Apple Music Caught Taking Down Pro-Democracy Songs in China

The Chinese government may have forced Apple Music to take down songs celebrating democracy.

According to a new report, Apple Music has censored pro-democracy songs in China.

Ahead of the 30th anniversary of the Tiananmen Square Crackdown this June, the Cupertino company has removed a popular song from Jacky Cheung.

The song, which translates into ‘The Path of Man,’ featured politically sensitive lyrics.

In the now-removed song, he sings,

The youth are angry, heaven and earth are weeping…  How did our land become a sea of blood?  How did the path home become a path of no return?

Cheung’s song first came out following the government’s violent crackdown of the student-led pro-democracy protests in 1989.  Hundreds, if not thousands, of people likely died following the deployment of the People’s Liberation Army.

Cheung, 57, remains incredibly popular.  A separate report states that his concerts help police “round up crooks who turn up.”  These crooks, the publication says, can’t “resist the allure of his shows.”

Eagled-eyed Chinese netizens first reported the song’s takedown over the weekend.  They also found Tencent Music’s streaming music service, QQ Music, had taken down the Hong Kong singer’s popular track.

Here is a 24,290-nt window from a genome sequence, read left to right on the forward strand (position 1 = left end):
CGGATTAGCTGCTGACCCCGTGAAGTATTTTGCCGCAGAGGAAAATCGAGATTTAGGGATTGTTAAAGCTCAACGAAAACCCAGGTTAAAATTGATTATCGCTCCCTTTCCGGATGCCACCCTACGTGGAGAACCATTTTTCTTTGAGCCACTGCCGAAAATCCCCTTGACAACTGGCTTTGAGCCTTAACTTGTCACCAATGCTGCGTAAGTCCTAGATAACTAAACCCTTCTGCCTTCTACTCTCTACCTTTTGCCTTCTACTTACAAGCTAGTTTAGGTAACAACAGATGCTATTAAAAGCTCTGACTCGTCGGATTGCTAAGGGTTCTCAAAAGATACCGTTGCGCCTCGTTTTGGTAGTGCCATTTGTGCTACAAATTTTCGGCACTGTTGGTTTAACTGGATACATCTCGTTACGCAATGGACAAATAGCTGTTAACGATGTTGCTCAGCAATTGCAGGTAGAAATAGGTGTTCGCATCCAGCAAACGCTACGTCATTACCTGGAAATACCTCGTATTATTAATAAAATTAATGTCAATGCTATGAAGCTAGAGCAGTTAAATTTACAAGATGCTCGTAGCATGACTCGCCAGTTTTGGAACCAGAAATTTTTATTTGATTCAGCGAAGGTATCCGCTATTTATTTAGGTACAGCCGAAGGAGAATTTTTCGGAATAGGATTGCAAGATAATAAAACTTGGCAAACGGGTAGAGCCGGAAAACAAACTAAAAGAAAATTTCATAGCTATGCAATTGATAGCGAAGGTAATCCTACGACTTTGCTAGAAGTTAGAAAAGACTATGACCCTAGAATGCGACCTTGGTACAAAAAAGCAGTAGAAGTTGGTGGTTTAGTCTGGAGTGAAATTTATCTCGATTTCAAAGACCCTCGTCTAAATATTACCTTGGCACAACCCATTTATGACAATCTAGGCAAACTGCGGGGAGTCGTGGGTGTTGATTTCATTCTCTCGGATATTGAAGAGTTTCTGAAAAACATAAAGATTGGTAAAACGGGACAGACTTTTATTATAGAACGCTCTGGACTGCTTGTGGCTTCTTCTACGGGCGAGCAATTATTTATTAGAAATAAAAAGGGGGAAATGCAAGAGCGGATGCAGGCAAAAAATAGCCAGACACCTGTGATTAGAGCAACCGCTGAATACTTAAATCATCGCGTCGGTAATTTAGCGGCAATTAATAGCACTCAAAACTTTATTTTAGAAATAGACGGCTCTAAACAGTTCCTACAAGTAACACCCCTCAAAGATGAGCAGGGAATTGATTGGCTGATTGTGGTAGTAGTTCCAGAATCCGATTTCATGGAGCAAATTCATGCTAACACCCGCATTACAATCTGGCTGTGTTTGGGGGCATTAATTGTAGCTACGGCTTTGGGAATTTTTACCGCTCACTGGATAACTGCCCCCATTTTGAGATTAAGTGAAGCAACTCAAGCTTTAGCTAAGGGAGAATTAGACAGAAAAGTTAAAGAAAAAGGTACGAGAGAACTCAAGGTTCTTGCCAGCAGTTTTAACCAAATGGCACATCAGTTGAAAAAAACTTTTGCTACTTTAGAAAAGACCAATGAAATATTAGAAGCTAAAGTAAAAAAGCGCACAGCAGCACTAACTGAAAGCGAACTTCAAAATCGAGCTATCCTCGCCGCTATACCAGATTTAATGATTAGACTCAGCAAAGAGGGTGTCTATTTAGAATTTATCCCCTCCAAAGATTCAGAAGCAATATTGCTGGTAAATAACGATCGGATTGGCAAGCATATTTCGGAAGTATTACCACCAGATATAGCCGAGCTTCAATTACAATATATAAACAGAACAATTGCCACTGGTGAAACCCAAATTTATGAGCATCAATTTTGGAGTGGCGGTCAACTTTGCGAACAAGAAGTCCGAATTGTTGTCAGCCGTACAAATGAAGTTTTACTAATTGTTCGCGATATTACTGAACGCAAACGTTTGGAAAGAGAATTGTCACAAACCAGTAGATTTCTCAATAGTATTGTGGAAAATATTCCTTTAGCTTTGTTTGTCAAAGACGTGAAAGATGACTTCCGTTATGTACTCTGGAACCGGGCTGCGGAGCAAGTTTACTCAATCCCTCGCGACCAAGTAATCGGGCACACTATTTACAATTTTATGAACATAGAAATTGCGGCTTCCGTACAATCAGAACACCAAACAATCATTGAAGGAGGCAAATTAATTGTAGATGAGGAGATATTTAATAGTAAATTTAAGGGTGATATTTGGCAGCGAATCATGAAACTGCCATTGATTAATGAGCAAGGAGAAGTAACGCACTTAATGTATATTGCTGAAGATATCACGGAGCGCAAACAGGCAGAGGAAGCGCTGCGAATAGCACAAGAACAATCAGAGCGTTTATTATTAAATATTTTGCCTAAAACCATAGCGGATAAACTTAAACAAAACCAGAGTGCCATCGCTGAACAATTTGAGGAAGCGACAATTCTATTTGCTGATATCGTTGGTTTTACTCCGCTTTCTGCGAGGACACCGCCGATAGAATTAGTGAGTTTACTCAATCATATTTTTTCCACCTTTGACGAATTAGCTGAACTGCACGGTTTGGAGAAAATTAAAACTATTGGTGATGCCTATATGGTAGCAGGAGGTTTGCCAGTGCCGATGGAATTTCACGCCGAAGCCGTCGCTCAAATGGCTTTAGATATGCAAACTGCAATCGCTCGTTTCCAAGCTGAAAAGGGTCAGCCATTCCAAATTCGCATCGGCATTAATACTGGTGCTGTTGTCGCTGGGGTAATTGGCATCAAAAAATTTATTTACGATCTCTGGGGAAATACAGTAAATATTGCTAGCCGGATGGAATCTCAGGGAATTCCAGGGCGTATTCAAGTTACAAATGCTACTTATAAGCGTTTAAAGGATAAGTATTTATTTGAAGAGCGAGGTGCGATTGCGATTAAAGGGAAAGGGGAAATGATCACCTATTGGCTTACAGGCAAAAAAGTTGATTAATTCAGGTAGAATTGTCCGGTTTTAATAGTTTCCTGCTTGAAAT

Unfortunately, he isn’t alone.

Likely buckling under growing pressure from the Chinese government, Apple Music has attempted to curb songs celebrating or promoting the anniversary.

Anthony Wong, another Hong Kong singer, also had his songs removed from the platform.  The company took down the songs from his group, Tat Ming Pair, except for one – ‘Do You Still Love Me?’

Apple Music also delisted the works from Hong Kong pro-democracy singer, Denise Ho.  Her name and discography no longer appear in any searches on the streaming music service.

Wong and Ho have vocally supported pro-democracy protests in the past, including the 2014 Umbrella Movement.

Users can still access Cheung, Wong, and Ho’s music in Hong Kong, Taiwan, North America, and around the world.

According to the initial report, Chinese internet service Guizhou-Cloud Big Data Industrial Development (GCBD), a pro-government company, has operated Apple’s iCloud services in the country since February 2018.

Apple has yet to issue a statement over the takedowns.


Featured image by Apple Music.

2 Responses

  1. Anonymous

    They have to you moron. The government regulates anything that comes in from the West